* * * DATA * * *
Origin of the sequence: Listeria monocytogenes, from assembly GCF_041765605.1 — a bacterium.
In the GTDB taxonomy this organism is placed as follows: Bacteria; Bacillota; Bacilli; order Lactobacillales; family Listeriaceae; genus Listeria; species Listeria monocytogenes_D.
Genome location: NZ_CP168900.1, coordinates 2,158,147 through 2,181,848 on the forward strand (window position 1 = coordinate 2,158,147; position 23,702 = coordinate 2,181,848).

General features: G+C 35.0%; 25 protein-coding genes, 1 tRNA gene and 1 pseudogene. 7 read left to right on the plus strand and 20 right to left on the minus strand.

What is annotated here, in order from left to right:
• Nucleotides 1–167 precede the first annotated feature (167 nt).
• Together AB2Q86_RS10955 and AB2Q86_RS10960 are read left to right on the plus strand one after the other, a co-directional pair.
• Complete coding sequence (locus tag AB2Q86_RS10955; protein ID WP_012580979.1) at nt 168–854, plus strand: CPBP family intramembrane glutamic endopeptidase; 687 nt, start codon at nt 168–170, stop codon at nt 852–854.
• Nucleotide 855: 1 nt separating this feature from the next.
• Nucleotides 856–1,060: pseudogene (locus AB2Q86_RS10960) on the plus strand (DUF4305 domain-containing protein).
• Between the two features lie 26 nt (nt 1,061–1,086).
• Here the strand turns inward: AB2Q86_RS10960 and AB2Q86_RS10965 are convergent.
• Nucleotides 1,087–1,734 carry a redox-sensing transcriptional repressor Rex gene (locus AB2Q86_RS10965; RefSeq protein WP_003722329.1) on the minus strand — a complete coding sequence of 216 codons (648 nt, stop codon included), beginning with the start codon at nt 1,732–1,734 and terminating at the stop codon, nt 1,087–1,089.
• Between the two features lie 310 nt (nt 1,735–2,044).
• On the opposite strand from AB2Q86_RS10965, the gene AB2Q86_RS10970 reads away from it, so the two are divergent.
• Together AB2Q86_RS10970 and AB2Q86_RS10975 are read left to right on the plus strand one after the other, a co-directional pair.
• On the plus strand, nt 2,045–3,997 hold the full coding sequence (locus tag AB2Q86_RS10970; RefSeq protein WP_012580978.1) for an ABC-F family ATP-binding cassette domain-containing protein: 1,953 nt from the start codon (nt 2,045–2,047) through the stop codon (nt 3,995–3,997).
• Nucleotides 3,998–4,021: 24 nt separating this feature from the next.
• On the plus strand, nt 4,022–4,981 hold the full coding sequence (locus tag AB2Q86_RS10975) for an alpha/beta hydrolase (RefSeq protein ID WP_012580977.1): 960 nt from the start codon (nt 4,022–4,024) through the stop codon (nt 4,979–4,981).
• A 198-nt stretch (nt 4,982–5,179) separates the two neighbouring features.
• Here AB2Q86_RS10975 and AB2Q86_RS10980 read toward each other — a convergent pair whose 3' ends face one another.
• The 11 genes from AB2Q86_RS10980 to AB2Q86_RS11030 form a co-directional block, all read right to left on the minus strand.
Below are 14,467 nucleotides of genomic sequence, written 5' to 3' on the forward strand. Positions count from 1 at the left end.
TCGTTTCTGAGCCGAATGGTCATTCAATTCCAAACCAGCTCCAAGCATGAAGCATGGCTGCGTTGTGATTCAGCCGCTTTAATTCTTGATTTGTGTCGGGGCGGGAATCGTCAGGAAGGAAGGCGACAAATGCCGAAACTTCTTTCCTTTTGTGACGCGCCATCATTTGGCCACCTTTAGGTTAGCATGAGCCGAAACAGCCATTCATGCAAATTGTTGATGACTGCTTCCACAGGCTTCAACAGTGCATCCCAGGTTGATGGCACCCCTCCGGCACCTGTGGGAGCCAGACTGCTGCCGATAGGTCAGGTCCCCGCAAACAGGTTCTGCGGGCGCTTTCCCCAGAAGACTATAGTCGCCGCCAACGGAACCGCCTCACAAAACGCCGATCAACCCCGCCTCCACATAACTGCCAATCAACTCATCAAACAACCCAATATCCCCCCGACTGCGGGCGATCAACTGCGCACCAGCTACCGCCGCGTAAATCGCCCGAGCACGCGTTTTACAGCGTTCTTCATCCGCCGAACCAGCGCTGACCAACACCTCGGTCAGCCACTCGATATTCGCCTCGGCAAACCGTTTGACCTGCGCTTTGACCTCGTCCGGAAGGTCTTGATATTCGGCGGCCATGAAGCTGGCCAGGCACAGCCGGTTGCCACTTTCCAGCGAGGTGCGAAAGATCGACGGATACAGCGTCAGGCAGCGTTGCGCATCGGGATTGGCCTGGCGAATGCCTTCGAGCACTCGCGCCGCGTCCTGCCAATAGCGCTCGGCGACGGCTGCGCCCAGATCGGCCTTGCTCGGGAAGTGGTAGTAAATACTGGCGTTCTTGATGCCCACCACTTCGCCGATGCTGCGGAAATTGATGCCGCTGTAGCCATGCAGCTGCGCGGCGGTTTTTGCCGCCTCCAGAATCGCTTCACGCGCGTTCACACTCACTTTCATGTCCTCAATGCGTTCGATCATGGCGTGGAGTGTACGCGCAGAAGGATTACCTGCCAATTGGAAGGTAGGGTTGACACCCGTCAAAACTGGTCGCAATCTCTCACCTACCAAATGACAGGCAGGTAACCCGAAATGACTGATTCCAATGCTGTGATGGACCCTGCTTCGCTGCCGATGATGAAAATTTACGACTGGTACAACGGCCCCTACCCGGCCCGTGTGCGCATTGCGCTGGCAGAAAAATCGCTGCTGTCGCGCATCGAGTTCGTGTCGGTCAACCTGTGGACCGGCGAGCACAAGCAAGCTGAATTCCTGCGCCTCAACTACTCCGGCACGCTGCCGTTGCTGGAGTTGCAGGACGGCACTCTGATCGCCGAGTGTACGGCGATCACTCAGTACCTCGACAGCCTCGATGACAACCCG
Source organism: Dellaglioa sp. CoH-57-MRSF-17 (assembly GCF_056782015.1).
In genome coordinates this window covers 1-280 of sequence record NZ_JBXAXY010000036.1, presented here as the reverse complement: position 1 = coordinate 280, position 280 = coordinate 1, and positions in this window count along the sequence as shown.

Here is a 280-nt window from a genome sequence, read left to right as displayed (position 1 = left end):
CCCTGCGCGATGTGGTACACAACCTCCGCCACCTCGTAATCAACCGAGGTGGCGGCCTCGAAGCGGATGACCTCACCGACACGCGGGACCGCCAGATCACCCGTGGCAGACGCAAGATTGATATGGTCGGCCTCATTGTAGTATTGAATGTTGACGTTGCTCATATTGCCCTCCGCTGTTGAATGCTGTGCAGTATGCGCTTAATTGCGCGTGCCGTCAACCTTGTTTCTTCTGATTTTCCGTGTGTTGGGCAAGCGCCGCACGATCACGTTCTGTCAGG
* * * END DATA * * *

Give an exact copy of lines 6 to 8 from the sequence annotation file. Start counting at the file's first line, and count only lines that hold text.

• Nucleotides 1–167 precede the first annotated feature (167 nt).
• Together AB2Q86_RS10955 and AB2Q86_RS10960 are read left to right on the plus strand one after the other, a co-directional pair.
• Complete coding sequence (locus tag AB2Q86_RS10955; protein ID WP_012580979.1) at nt 168–854, plus strand: CPBP family intramembrane glutamic endopeptidase; 687 nt, start codon at nt 168–170, stop codon at nt 852–854.